Canadian spy watchdog calls for safeguards on Five Eyes info sharing
By Jim Bronskill for the Canadian PressNews Industry News
OTTAWA — The watchdog that keeps an eye on Canada's electronic spy agency says it cannot be sure the intelligence service's Five Eyes partners abide by promises to properly protect information about Canadians.
A newly declassified report shows the federally appointed watchdog has recommended that Defence Minister Rob Nicholson issue a directive to Communications Security Establishment Canada that sets out expectations for safeguarding Canadians’ privacy when CSEC shares information with its key allies.
The watchdog, known as the CSEC commissioner, has also urged the spy agency to regularly report detailed statistical data to the minister about the international information sharing.
The Canadian Press obtained a heavily censored copy of the commissioner’s findings and recommendations under the Access to Information Act.
Ottawa-based CSEC monitors foreign communications of intelligence interest to Canada, and exchanges a large amount of information with similar agencies in the United States, Britain, Australia and New Zealand.
Leaks from Edward Snowden, a former contractor for the U.S. National Security Agency — CSEC’s American counterpart — have raised questions about operations of the so-called Five Eyes intelligence network.
The leaked documents revealed that the NSA had quietly obtained access to a broad swath of emails, chat logs and other information from major Internet companies, as well as data about a huge volume of telephone calls. They also told how Britain’s Government Communications Headquarters had tapped fibre-optic cables to extract Internet data.
CSEC insists it targets only foreign email, telephone and satellite traffic. However, the spy service acknowledges it cannot monitor global communications in the modern era without gathering at least some Canadian information.
In certain cases the defence minister authorizes CSEC activities that would otherwise risk breaching the Criminal Code provision against intercepting the private communications of Canadians.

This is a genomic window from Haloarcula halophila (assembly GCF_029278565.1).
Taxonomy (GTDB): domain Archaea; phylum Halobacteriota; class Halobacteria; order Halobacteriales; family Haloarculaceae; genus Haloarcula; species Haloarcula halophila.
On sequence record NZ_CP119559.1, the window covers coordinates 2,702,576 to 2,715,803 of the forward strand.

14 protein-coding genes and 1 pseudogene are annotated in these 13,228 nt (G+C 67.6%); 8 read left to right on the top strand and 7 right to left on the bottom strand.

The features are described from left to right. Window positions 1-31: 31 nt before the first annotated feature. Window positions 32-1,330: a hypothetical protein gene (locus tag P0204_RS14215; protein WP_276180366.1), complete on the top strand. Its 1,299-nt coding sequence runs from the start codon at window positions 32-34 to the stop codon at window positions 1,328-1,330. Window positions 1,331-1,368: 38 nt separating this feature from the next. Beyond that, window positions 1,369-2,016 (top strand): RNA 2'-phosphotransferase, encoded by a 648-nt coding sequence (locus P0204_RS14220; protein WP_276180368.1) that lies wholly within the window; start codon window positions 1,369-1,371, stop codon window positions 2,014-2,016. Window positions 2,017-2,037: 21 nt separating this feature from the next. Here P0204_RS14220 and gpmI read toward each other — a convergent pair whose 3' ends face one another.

Initial inquiries by the CSEC commissioner found the spy service did take measures to uphold the privacy of Canadians in what it shares with the four chief allies — for instance by suppressing Canadian identities in reports supplied to them.
However, the commissioner’s office undertook further study to determine how much information about Canadians is being shared with the partners and whether they were fulfilling commitments to protect sensitive details.
“These activities may directly affect the security of a Canadian person,” says the 34-page report, originally classified top secret, for Canadian eyes only.
“Precision and accuracy of language in exchanges of information can be critical and affect outcomes, including how individuals are treated.”
The report says that beyond “certain general statements and assurances” between CSEC and its foreign sister agencies, the commissioner’s office was “unable to assess the extent” to which the four partners “follow the agreements with CSEC and protect private communications and information about Canadians in what CSEC shares with the partners.”
It recommended a new ministerial directive based on a risk assessment — an in-depth analysis of how legal and policy regimes in the different countries could affect CSEC’s compliance with the law and protection of Canadian privacy.
“The commissioner’s office understands that such a risk assessment would not be a trivial undertaking,” the report says.
“However, in light of recent events, we believe it is essential.”
CSEC and the minister have accepted the recommendations and the intelligence service “is already implementing them,” CSEC spokesman Andrew McLaughlin said Monday.
Nicholson’s office had no immediate comment.
The newly obtained report was completed in July 2013 by then-CSEC watchdog Robert Decary just after Nicholson took over the defence portfolio. Decary has since been succeeded as CSEC commissioner by former Quebec judge Jean-Pierre Plouffe.
The CSEC watchdog’s office said Monday the commissioner continues to actively monitor the spy agency’s dealings with its Five Eyes partners.
In underscoring the potential dangers of losing control of information about Canadians, the report points to the case of Ottawa engineer Maher Arar, who was tortured in a Syrian prison over false terrorism allegations. An inquiry concluded information the RCMP passed to the United States likely led to his ordeal.
But the report also stresses that CSEC’s ability to fulfil its foreign intelligence collection mandate rests in large part on building an maintaining productive relationships with foreign counterparts.
“According to CSEC, the Five Eyes alliance is more valuable now than at any other time in history, given the increasingly complex technological challenges faced by the partners.”
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